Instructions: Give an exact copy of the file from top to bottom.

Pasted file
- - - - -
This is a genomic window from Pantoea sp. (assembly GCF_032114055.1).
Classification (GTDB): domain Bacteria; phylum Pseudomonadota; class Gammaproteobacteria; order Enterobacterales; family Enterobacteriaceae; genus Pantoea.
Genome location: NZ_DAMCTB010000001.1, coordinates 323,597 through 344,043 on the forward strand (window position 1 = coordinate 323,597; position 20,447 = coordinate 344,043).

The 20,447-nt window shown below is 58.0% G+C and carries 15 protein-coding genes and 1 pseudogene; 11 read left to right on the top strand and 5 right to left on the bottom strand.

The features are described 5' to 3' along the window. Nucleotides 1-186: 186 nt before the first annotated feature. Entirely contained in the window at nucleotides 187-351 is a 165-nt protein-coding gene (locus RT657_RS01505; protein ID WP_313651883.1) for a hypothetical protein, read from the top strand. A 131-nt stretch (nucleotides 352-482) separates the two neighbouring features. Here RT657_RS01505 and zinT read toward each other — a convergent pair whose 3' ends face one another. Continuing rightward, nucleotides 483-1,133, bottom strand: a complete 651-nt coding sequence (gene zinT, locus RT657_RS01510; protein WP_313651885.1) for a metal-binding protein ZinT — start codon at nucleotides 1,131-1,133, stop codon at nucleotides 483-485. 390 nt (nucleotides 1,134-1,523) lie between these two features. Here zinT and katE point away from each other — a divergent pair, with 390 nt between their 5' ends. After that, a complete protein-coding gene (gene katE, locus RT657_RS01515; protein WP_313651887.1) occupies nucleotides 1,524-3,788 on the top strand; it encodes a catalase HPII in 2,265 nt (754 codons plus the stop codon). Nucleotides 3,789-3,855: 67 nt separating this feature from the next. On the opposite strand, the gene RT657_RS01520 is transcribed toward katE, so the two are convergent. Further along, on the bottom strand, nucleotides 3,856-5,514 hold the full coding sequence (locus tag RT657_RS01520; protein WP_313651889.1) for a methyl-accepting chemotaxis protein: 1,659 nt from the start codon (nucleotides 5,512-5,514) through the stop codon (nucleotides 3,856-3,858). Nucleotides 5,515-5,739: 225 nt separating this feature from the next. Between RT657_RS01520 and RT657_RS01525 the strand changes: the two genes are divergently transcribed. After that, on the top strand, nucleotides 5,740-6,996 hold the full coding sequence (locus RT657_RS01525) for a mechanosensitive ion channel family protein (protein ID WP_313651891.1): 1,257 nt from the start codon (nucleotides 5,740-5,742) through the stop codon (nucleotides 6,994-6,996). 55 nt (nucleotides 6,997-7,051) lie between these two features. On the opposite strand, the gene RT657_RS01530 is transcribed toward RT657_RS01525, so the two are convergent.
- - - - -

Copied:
This is a genomic window from Pantoea sp. (assembly GCF_032114055.1).
Classification (GTDB): domain Bacteria; phylum Pseudomonadota; class Gammaproteobacteria; order Enterobacterales; family Enterobacteriaceae; genus Pantoea.
Genome location: NZ_DAMCTB010000001.1, coordinates 323,597 through 344,043 on the forward strand (window position 1 = coordinate 323,597; position 20,447 = coordinate 344,043).

The 20,447-nt window shown below is 58.0% G+C and carries 15 protein-coding genes and 1 pseudogene; 11 read left to right on the top strand and 5 right to left on the bottom strand.

The features are described 5' to 3' along the window. Nucleotides 1-186: 186 nt before the first annotated feature. Entirely contained in the window at nucleotides 187-351 is a 165-nt protein-coding gene (locus RT657_RS01505; protein ID WP_313651883.1) for a hypothetical protein, read from the top strand. A 131-nt stretch (nucleotides 352-482) separates the two neighbouring features. Here RT657_RS01505 and zinT read toward each other — a convergent pair whose 3' ends face one another. Continuing rightward, nucleotides 483-1,133, bottom strand: a complete 651-nt coding sequence (gene zinT, locus RT657_RS01510; protein WP_313651885.1) for a metal-binding protein ZinT — start codon at nucleotides 1,131-1,133, stop codon at nucleotides 483-485. 390 nt (nucleotides 1,134-1,523) lie between these two features. Here zinT and katE point away from each other — a divergent pair, with 390 nt between their 5' ends. After that, a complete protein-coding gene (gene katE, locus RT657_RS01515; protein WP_313651887.1) occupies nucleotides 1,524-3,788 on the top strand; it encodes a catalase HPII in 2,265 nt (754 codons plus the stop codon). Nucleotides 3,789-3,855: 67 nt separating this feature from the next. On the opposite strand, the gene RT657_RS01520 is transcribed toward katE, so the two are convergent. Further along, on the bottom strand, nucleotides 3,856-5,514 hold the full coding sequence (locus tag RT657_RS01520; protein WP_313651889.1) for a methyl-accepting chemotaxis protein: 1,659 nt from the start codon (nucleotides 5,512-5,514) through the stop codon (nucleotides 3,856-3,858). Nucleotides 5,515-5,739: 225 nt separating this feature from the next. Between RT657_RS01520 and RT657_RS01525 the strand changes: the two genes are divergently transcribed. After that, on the top strand, nucleotides 5,740-6,996 hold the full coding sequence (locus RT657_RS01525) for a mechanosensitive ion channel family protein (protein ID WP_313651891.1): 1,257 nt from the start codon (nucleotides 5,740-5,742) through the stop codon (nucleotides 6,994-6,996). 55 nt (nucleotides 6,997-7,051) lie between these two features. On the opposite strand, the gene RT657_RS01530 is transcribed toward RT657_RS01525, so the two are convergent.